In case you missed it: Dairy Contract Farming in India: Companies, Agreement, Profits, How it Works and the Pros and Cons

Tomato Garden
Image Source

Due to its lengthy growth season, tomatoes can be harvested early, provided they are grown in a somewhat safe environment early in the year. Most growers recommend planting tomatoes in May for maximum harvests in August and beyond. Tomato seedlings can be planted starting in early to late February in Pennsylvania. You need to find a good indoor spot to grow these seeds.

The younger the plants, the more light they should be exposed to. If you have to grow lights, you can use them instead. You can utilize that space to grow the seed utilized. You have access to a window sill. Tomato planting times in Pennsylvania vary slightly depending on the specifics of your region’s climate. If you want to wait until your tomato plants are more established before moving them outdoors or into a larger pot, that’s okay.

You won’t be postponing the tomato harvest if you play it safe and maintain the plants in the pots; doing so will give their roots more room to grow. Waiting until the danger of a late frost has passed is recommended if planting fewer plants in a smaller container (such as four or three plants). Seedlings and young, sensitive tomato plants need special care because a cold night can kill them.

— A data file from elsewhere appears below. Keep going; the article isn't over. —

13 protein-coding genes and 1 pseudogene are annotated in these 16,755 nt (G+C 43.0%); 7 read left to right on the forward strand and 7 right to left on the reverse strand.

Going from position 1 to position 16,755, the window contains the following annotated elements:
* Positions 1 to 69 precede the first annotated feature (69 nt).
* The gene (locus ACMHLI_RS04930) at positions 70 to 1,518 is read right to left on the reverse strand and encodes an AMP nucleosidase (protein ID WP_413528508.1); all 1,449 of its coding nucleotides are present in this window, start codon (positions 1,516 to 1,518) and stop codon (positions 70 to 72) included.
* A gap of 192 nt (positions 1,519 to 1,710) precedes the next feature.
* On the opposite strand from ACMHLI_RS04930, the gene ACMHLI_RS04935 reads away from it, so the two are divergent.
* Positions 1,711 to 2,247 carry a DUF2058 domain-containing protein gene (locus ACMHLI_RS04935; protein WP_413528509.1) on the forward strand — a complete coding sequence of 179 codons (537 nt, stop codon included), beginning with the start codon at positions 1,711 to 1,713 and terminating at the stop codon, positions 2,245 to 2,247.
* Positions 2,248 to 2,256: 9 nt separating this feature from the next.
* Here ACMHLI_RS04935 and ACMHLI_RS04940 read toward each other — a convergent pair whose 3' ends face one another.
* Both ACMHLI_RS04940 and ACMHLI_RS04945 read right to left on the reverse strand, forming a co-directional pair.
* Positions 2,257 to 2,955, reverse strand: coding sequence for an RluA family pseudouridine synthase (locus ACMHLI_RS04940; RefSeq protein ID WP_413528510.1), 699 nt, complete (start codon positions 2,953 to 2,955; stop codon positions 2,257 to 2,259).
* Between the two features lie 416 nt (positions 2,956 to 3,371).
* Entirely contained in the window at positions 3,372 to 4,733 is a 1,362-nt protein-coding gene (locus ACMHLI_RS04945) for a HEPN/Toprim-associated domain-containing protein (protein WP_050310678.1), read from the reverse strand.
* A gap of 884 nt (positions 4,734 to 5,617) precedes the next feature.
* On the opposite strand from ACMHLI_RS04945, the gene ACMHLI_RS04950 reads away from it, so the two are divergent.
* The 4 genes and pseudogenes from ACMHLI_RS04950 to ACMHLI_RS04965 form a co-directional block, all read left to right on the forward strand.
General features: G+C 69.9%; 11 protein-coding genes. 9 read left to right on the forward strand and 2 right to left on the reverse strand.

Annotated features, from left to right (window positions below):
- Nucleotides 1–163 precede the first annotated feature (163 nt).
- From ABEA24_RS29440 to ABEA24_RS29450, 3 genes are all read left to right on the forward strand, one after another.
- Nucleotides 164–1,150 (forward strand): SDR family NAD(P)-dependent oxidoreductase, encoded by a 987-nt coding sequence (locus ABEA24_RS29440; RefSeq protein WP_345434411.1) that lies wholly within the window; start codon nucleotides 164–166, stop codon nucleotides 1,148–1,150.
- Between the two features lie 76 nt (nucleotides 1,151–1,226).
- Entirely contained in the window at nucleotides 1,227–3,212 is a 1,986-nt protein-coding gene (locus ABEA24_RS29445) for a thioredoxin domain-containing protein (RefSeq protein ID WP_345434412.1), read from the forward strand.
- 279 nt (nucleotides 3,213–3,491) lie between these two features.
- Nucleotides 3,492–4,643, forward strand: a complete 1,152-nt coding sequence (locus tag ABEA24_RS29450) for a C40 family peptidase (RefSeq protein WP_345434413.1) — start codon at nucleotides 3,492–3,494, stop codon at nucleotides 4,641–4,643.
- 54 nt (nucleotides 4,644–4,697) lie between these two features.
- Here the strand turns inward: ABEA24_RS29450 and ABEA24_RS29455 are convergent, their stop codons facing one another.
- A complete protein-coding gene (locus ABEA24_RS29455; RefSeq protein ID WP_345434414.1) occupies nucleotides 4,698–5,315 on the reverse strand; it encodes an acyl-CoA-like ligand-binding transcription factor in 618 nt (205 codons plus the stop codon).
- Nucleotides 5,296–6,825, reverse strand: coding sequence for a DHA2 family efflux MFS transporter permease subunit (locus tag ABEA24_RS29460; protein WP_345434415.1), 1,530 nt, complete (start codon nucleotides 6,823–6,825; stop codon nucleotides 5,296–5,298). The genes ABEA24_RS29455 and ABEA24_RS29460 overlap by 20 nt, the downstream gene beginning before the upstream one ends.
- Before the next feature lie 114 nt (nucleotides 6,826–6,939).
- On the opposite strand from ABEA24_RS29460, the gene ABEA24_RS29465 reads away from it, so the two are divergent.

When can I plant lettuce in Pennsylvania?

It’s time to head outside for the first planting of salad greens now that the weather is warming up in the spring. Planting in the spring is most effective when done as early as possible. Lettuce is a cool-season crop, flourishing in temperatures between 60 and 70 degrees Fahrenheit daily. One more harvest is possible if you replant in the late summer. 

When temperatures rise, lettuce stops growing as quickly as its leaves become bitter, sending up a long seed stalk. It’s a sign that your lettuce has “bolted” when you observe this. Your plants have reached their end of the season, so it’s time to pull them out, compost them, and plan to replant seeds later in the year.

Tap the seed packet gently to scatter around 20 seeds per square foot, then lightly cover with 1/8 to 1/4 inch of soil and firm firmly to plant the seeds in the ground. Water the sprinkles to ensure germination. For germination to take place, the seed coat needs to be moist. A rotten seed is a result of too much watering.

In case you missed it: Oregon Vegetable Planting Calendar: month-wise chart, guide, schedule for season, and zones

Broccoli Garden
Image Source

What vegetables are good to grow in Pennsylvania?